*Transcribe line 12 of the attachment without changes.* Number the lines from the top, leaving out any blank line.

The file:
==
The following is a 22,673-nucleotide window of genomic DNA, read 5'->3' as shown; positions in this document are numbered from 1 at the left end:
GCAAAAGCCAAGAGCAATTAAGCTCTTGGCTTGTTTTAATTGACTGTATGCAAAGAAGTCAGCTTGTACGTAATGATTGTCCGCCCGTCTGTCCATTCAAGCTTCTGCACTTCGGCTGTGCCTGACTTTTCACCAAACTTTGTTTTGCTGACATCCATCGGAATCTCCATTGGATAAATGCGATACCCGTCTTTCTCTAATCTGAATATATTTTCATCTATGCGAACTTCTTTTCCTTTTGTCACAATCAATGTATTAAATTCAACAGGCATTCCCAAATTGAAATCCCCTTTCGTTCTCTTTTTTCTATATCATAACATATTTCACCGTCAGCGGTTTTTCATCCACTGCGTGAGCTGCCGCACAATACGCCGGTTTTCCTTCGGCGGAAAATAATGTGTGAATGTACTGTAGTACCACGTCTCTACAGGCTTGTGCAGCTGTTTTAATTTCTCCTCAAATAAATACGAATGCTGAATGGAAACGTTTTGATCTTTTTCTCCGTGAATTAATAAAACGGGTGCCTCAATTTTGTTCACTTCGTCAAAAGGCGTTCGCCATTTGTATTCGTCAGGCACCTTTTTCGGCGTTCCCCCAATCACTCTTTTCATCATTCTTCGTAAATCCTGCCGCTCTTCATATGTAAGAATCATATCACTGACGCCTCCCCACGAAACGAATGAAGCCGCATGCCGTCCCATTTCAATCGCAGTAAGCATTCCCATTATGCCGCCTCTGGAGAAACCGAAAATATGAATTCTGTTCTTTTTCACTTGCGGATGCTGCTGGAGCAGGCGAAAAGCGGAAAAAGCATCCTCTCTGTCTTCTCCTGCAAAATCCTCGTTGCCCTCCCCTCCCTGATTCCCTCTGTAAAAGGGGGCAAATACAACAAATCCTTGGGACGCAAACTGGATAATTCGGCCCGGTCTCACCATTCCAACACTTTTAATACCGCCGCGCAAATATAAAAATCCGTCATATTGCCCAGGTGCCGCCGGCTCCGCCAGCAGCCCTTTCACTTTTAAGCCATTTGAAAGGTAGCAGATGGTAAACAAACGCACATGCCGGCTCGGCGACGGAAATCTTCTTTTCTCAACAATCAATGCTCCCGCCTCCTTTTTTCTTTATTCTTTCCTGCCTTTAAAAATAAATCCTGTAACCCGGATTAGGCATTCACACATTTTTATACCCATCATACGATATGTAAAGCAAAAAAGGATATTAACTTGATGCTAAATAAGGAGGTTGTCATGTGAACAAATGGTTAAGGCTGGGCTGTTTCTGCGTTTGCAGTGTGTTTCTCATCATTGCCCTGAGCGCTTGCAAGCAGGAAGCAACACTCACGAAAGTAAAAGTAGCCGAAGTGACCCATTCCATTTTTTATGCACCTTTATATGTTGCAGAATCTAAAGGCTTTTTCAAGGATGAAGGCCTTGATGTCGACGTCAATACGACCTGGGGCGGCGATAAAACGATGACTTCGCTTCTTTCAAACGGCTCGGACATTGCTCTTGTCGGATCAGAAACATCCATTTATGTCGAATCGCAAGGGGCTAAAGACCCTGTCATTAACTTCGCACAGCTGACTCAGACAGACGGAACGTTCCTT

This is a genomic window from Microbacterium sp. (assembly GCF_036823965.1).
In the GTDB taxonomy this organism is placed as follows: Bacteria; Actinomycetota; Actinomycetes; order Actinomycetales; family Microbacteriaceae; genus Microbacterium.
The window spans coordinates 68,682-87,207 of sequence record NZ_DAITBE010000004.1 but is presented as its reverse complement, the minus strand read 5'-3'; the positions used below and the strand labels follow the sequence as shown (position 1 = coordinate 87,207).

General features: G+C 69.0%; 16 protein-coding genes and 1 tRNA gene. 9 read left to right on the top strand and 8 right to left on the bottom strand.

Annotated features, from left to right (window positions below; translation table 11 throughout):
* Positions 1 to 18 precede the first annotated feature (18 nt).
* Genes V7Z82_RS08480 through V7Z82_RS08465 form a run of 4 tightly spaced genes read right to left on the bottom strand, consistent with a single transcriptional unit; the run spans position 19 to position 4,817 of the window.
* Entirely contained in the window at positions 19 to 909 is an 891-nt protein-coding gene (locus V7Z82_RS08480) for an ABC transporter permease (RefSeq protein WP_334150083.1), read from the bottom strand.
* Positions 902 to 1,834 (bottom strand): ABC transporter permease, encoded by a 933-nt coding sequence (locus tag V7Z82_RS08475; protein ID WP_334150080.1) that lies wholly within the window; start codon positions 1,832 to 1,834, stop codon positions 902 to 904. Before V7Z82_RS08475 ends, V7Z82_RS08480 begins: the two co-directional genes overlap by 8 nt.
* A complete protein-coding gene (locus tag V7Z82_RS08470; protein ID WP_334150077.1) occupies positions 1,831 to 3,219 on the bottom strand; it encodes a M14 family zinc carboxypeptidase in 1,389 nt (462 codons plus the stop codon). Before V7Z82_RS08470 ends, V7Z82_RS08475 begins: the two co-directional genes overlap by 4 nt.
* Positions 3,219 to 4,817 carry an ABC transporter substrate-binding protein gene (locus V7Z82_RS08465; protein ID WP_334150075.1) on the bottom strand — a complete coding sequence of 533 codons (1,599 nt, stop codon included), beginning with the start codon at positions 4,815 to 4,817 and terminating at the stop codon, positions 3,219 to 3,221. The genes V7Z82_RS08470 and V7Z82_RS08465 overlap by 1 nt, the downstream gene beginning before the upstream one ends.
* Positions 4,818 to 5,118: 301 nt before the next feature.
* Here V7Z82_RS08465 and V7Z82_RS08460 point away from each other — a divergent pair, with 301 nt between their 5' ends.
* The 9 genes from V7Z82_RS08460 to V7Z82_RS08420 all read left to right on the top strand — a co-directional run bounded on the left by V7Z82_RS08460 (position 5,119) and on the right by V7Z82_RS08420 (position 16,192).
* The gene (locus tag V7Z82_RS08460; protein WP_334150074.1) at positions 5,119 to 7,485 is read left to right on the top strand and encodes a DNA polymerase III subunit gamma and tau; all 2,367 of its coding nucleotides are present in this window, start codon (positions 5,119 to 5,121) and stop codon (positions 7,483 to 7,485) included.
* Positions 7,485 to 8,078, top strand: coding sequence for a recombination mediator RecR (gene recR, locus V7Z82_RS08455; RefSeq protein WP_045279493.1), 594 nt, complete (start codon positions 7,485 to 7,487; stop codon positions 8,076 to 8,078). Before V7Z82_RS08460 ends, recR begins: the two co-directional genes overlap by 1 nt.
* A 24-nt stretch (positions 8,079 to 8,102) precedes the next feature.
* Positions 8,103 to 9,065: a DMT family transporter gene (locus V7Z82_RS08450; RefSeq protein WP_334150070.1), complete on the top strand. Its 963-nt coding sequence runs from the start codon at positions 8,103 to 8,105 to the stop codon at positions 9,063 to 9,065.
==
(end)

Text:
* A complete protein-coding gene (locus tag V7Z82_RS08470; protein ID WP_334150077.1) occupies positions 1,831 to 3,219 on the bottom strand; it encodes a M14 family zinc carboxypeptidase in 1,389 nt (462 codons plus the stop codon). Before V7Z82_RS08470 ends, V7Z82_RS08475 begins: the two co-directional genes overlap by 4 nt.